Quantcast

My Black Is Beautiful Made Me Feel Seen During Essence Fest

The Glow Up - Home Page

If I could describe My Black Is Beautiful in a word, it would be confirmation.


While a lot of the initiatives, activations, and the ESSENCE Festival itself reflected and echoed a theme of validation, it felt even louder in the intimacy of a smaller room. On Friday, July 6, My Black Is Beautiful held an incredible intimate dinner where black women from different in the marketing and media world (as well as some men) came together and gathered at the Ace Hotel for a special kind of congregation. My Black Is Beautiful's hashtag of the moment was #BlackGirlsDo and God knows black girls certainly do, do.


Charreah Jackson, Gia Peppers, Lisa Nichols, Sylvia Obell, Necole Kane and Luvvie Ajayi attend the Black Is Beautiful Dinner

Within the confines of the beautifully decorated event space, I could feel confirmation more readily, I could see it more clearly, and so a lot of my quiet whispers to self about how fearless I was, how beautiful I was, how enough I was, was louder than I had ever heard it before.

It all began with powerhouse motivational speaker Lisa Nichols. What we thought was a dinner evolved into so much more as Lisa took the mic and filled the room like only she could. She took us away from the comfort of our soup, salad, and pinot grigio and asked that we become still so that we become present. "We have a tendency to be around each other without seeing each other," she said.

It was a heavy truth that a lot of us found ourselves nodding to despite how connected we tried to be. We were always somewhere else, in our thoughts, in our phones, in tomorrow, and next week. Closer than ever, yet so far away. And in a way, it was also how we've come to meet ourselves. We replace introspection with distraction with the quickness. So, she asked us to stop. And then she asked for us to stand.

She instructed for us each to find a stranger and partner up with this person that we didn't know. I parted from the creatives and writers I had become close to over the past day or so of our press junket and found a true stranger, one of the only guys seated in the room full of women, and unknowingly prepared for one of the most beautiful experiences of my life.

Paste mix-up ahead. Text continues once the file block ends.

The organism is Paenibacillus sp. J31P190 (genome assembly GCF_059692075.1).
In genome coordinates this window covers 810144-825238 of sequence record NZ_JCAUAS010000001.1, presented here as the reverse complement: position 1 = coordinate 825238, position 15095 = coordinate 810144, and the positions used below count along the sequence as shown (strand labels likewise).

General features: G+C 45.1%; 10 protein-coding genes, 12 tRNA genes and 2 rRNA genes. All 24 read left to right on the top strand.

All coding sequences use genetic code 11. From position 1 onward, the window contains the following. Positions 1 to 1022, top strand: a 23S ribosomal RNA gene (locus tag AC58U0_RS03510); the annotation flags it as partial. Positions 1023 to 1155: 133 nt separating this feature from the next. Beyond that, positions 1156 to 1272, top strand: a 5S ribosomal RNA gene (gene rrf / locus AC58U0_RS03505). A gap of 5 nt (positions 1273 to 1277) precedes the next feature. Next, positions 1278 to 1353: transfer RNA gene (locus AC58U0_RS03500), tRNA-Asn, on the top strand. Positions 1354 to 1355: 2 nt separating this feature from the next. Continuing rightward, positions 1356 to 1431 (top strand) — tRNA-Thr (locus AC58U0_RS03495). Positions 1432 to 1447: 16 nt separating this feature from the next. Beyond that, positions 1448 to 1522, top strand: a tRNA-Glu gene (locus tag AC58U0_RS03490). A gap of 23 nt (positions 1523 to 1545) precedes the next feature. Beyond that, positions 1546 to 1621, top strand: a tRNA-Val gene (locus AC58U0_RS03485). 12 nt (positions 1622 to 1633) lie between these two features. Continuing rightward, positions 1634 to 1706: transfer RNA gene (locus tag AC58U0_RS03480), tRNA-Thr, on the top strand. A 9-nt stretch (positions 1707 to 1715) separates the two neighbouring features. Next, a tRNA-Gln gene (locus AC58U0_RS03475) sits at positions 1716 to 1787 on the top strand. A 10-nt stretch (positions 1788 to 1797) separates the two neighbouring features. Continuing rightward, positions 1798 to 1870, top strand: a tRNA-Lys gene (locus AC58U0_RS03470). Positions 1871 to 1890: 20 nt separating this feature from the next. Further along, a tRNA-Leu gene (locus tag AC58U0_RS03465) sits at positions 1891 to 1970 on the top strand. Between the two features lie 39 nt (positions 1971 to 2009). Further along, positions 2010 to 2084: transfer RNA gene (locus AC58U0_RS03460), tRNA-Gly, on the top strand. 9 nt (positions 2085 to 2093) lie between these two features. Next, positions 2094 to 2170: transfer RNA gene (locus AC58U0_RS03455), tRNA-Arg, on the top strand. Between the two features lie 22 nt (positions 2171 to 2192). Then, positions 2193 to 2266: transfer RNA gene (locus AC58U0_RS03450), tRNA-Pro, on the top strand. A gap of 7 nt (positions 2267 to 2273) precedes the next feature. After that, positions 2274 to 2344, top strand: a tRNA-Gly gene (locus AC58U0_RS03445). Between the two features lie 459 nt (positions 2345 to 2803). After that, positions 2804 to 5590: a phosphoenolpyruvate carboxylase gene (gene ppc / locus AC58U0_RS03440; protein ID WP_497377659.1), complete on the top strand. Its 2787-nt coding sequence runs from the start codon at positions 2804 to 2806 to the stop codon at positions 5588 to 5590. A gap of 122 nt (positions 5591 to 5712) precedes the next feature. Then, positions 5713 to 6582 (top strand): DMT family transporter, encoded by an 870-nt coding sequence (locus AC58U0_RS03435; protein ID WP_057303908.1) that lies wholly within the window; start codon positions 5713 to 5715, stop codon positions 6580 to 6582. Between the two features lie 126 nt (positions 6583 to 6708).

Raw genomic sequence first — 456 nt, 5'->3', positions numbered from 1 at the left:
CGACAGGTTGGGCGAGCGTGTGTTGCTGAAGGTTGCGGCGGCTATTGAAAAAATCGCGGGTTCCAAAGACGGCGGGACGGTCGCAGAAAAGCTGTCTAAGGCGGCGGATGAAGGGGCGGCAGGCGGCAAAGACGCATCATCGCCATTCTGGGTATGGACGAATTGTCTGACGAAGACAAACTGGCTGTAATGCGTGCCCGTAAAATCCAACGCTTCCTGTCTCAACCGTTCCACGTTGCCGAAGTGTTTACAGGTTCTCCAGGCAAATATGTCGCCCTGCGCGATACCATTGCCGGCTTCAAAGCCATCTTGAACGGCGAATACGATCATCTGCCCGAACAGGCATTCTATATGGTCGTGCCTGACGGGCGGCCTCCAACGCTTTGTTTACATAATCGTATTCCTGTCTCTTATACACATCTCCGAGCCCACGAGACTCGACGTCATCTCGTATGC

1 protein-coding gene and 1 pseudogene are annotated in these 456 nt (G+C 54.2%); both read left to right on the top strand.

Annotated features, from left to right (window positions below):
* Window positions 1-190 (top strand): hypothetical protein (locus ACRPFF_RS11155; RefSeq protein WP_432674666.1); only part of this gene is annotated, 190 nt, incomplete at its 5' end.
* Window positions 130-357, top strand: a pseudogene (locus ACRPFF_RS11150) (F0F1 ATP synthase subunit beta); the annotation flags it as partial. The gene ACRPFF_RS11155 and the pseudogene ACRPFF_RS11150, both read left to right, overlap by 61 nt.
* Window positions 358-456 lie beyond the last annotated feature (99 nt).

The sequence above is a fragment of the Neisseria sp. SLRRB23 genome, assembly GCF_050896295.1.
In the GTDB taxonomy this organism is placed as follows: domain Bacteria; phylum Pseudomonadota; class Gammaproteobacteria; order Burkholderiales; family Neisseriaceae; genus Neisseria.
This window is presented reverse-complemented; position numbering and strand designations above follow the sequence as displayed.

We looked each other in the eyes and recited a poem of affirmations that Lisa penned. And although we didn't know the words, it somehow permeated through every hard layer I built up in a world where I'm made to feel small, invisible, and silent.

Here was a perfect stranger telling me everything I didn't know I needed to hear until I did. It was both foreign and familiar. A confirmation that I didn't realize I sought outside of myself. And while he didn't know me, it felt gratifying to feel seen. To feel smart. To feel great. To feel beautiful. To feel like every decision I had made in my life up until that moment was the right decision, no matter how wrong, because ultimately, I was led here. Those four minutes were uncomfortable but so needed. Because while it is amazing to be able to affirm yourself, I've learned that it's okay to be validated for the special blessing that you are and the gifts that you bring to the world simply by existing.

As a woman who is built to endure, and programmed to have it all together, it can be exhausting not to appear to fumble, or to be weak. As black women that write for publications, we are very rare. As black women that write for black publications, it's even fewer. But as I looked around the room, I noted that there were so many of us. Instantly, I thought of how – in one form or another – these women have probably all been through the ringer, fighting for visibility in spaces where they are made to feel that they are too much and not enough at the same time. And bigger than that, I know for black women, much of the fight is losing the battle but winning the war.

As black women, we are the key to so much of what is great about this life, but the power we have and the magic we unleash are very rarely seen, much less appreciated in a way that leaves us feeling vindicated for our worldly contributions. Be it entrepreneurship, political activism, education, humanitarianism, or even motherhood – who we are for others often comes at the expense of who we are for ourselves. We are community of women that house movers and shakers, and not just dreamers, but doers. "We do what we do in our own way and we do it unapologetically," Lisa continued. "I want to courage you, as we continue to do, we do us too."